How to Identify and Address Potential Mental Health Risks
In 2009, I supported Richard Aborn for District Attorney of Manhattan. I liked most of his stated policies (except the ones on gun control) and wrote about them often. Aborn lost to Richard Vance.
In the light of Jared Loughner, who while not a teenager, is still quite young, I started thinking about Richard's policies, which laid out concrete solutions that well could make a difference.
Again, I am not one of those calling for a gentler political discourse as I think the topic had little to do with Loughner's actions. I think his slide into mental impairment holds the key. The question becomes, since we know he's not the only unbalanced, unhinged, mentally impaired young person out there, how do we spot the next one and what do we do to turn him around?
This paper by Richard presents some excellent suggestions. I urge you to read it: BEFORE IT’S TOO LATE: A NEW STRATEGY FOR PREVENTING JUVENILE CRIME: [More...]
To make progress toward reducing crime and improving young people’s lives, the justice system must consider not only the mistakes young offenders have made in the past, but also what they are capable of achieving in the future – and how to help them succeed. If we do not shift course, we run the risk of continuing to push today’s young offenders into a cycle of crime that makes them tomorrow’s adult criminals. New Resources for Mental Health Care| Experts estimate that 70 percent of youths in the juvenile justice system have mental health issues. [National Center for Mental Health and Juvenile Justice] According to the New York City Mayor’s Management Report, 83% of youths in Department of Juvenile Justice facilities required mental health services. To address the causes of many young offenders’ criminal behavior and stop them from committing further crimes, we must provide mental health treatment to those who need it. As District Attorney, Aborn will establish a pilot Youth Mental Health Clinic that will address the enormous unmet need for psychological and substance abuse treatment among young people prosecuted by the D.A, and will ensure that all youths who come through the system receive adequate and early assessment of mental health treatment needs. The clinic staff will include therapists and case managers who will treat youths with psychological needs, manage the youth’s case as it moves through the system, and make sentencing recommendations. A similar clinic in Chicago has proven to be effective at streamlining communication between courts and clinicians. [Circuit Court of Cook County]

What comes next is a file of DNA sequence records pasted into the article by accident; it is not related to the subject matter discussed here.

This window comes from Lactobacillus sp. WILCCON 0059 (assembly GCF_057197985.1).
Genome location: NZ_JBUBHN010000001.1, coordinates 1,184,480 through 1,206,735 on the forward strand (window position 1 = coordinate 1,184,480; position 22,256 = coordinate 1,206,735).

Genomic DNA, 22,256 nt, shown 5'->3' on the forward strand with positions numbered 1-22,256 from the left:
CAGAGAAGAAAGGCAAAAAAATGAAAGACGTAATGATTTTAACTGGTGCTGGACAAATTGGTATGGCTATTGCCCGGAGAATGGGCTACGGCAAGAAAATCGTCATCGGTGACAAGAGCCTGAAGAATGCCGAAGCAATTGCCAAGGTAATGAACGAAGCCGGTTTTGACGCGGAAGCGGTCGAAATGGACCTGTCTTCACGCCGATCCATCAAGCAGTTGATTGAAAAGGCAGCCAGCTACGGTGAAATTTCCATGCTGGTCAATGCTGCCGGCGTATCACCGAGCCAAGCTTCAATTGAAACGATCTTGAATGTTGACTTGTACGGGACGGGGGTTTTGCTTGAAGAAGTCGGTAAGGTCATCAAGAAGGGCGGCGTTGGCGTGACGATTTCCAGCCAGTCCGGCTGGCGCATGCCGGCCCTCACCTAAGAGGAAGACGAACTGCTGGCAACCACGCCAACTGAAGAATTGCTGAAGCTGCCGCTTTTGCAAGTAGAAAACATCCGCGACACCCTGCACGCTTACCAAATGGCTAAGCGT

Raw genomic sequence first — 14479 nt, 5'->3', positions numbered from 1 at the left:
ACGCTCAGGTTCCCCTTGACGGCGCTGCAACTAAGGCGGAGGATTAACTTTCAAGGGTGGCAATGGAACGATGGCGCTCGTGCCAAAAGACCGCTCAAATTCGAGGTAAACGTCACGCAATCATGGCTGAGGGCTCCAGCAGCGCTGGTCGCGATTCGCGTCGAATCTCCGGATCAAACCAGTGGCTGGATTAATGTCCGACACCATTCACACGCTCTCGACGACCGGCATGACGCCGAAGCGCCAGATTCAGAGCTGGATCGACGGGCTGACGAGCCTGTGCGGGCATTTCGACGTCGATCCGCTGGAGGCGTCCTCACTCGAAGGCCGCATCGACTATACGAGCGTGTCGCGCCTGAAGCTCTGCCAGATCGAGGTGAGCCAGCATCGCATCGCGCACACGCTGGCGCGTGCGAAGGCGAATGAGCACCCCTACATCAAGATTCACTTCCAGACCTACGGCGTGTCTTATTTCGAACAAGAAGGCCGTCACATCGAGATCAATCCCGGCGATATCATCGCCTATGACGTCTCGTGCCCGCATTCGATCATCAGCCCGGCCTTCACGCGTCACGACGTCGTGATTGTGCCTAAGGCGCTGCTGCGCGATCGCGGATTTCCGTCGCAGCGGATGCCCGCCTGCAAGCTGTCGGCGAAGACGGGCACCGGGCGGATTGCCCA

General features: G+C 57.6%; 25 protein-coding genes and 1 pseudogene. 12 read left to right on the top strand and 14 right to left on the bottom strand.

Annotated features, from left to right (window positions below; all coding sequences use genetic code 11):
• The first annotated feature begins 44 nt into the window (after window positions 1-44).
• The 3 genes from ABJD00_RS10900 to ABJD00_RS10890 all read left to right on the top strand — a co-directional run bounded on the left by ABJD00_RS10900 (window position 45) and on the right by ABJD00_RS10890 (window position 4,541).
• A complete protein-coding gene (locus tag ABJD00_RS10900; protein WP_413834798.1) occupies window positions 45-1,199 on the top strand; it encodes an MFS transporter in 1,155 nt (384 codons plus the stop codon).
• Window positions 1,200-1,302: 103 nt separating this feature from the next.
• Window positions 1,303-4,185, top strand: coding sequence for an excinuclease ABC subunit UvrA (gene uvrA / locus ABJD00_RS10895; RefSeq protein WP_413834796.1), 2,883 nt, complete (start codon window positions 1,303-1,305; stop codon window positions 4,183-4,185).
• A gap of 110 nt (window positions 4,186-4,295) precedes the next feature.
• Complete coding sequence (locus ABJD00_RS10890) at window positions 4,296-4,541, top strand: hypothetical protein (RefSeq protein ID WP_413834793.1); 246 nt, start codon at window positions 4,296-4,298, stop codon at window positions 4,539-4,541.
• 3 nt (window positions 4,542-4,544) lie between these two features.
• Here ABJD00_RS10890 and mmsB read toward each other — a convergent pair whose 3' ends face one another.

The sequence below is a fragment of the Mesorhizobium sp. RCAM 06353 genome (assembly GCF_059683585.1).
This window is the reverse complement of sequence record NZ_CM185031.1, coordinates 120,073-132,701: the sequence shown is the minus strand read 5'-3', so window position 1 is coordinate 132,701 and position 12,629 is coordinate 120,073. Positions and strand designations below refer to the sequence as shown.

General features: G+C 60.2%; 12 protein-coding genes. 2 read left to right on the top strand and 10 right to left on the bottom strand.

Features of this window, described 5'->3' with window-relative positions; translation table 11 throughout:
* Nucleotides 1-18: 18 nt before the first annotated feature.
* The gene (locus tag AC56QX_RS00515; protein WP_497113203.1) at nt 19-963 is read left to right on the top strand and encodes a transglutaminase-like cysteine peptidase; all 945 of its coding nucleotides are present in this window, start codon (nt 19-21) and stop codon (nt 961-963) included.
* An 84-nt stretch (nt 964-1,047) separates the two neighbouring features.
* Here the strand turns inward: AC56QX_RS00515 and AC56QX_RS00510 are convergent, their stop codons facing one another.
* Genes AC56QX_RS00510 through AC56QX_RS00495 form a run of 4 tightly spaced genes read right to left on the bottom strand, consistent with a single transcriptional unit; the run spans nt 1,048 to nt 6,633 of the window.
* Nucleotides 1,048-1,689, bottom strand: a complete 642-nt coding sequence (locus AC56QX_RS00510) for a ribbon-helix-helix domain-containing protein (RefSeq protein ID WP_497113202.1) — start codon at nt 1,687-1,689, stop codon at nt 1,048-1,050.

As for what those of you with time to spare can do: Contact the similar agencies in your city and volunteer. Become a Big Brother or Big Sister. Ask what is needed. There are kids out there who are angry, depressed, isolated and feeling abandoned, alone and helpless. Guns don't cause these feelings, they are merely the occasional means by which they express them. Guns could be abolished, and it would be just as easy for them to make homemade bombs, grenades and whatever other weapons they can think of. Identify and treat the underlying disorder, and provide alternative and therapeutic activities and vocational skills that are geared to their interests.
Start with the premise that every child/teen/young adult deserves an equal chance to succeed, and elect local leaders who promise to provide them with the tools to make it a reality.
There is so much that could be done. And if we'd just stop throwing money down the never-ending abyss of international wars and the war on drugs, we could easily afford it.
|< Supreme Court Hears 4th Amendment "Knock Knock" Case | The Media's Continuing War On Wikileaks >|